This unexpected sense of historical distance bubbles up throughout the night; this music, still deemed ‘outsider’ for the most part, is now an established movement; the line-up consists of scene elders, effectively, with multiple acclaimed records to their belt and even the odd pop production credit. The crowd includes a few who’ve been here from the start, but mainly they’re younger, possibly from the same art school as the night’s founders. There are lots of ugly-on-purpose charity shop looks and shiny polyester layers (although it’s impossible to look too shiny in a club so desolate). Plenty of lone rangers, too, who have struggled to drag their less adventurous friends all the way to Zone 3 for the night.

Attracting the right crowd is paramount for the New Scenery trio. “You do have to exclude certain people to get a level of safety and a collective experience,” Marnie points out, “but hopefully we’re opening it up a bit more.” That’s why they can only offer a ‘safer’ space, adds Jasper: “A ‘safe space’ policy is a false promise on something that you have no control over.”

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In the second room – tiny, no-frills, suitably intense – a technical fuck-up means that Ikonika’s set gets pushed back to 5:AM. SOW takes over, playing the kind of face-melting Eurocore that’s having a moment in the blacklight right now, before Lisbon newcomer Odete changes the energy with some astounding and unpredictable blends, proving herself a worthy disciple of Juliana Huxtable. The lesser-spotted Jam City is in the big room, keeping some of us waiting for a promised Charli XCX rarity in between vibrant r’n’b edits: all highly danceable. Lotic – who’d been working as Ziúr’s hype girl at the start of the night, whipping her braids and hanging off the stage-cage – takes a different direction, countering the upfront energy and fast tempos of the rest of the night with a set of Baltimore breaks and low-slung rap beats.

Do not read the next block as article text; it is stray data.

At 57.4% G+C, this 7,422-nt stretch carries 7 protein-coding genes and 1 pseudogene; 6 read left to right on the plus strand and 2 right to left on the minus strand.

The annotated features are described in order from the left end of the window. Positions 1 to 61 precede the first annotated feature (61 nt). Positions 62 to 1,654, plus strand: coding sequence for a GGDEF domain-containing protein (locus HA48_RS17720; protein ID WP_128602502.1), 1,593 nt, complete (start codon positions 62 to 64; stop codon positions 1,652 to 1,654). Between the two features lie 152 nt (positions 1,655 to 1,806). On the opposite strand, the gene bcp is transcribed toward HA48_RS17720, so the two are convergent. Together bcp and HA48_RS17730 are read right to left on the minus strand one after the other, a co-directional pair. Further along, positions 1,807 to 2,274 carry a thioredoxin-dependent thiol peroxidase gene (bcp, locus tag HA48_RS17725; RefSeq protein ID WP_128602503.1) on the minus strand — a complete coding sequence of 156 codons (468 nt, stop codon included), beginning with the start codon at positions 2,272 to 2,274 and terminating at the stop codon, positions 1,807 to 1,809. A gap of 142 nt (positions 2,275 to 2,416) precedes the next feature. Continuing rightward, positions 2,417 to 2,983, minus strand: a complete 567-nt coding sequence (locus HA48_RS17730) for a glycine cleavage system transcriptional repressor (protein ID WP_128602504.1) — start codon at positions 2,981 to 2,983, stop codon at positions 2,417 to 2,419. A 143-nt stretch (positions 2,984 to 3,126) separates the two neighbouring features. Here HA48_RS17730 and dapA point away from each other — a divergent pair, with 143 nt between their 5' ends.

Almost everyone sticks around for Ikonika. With her old mate Scratcha DVA watching over her in the booth, the West Londoner does the most to represent the UK’s own club lineage – she’s the only DJ who goes for a rewind – while incorporating the kind of chrome futurism that runs through her own records and a stack of heavy gqom, dropping South African cuts alongside some of Scratcha’s spins on the genre. Lady Lykez’s ‘Mohammad Ali’, the rightful best track of 2019, is a highlight of the set – but even better is the moment Ziúr grabs the mic and cuts the music. “Where is the smoke machine? It came on earlier, we know it works.” She’s right: there’s far too much visibility in here. The magic button is located and the room fills up with fog. When Ikonika wraps up, the room seems to glow with hometown pride.

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There’s a very real sense of community in this awkward ‘club’ niche, where DJs from different backgrounds, playing different styles, keep finding themselves on the same team. That extends to the crowd, too, who seem to be brought together as much by their differences as their similarities. It’s pretty weird out here, beyond the plastic barricades of civilisation – but there’s no better place for a party like this.

In six months’ time, both Grow and The Cause will be demolished to make way for flats. New Scenery will soon be looking for exactly what its name suggests, but this community will follow them no matter how far they go.

Chal Ravens is a freelance writer, follow her on Twitter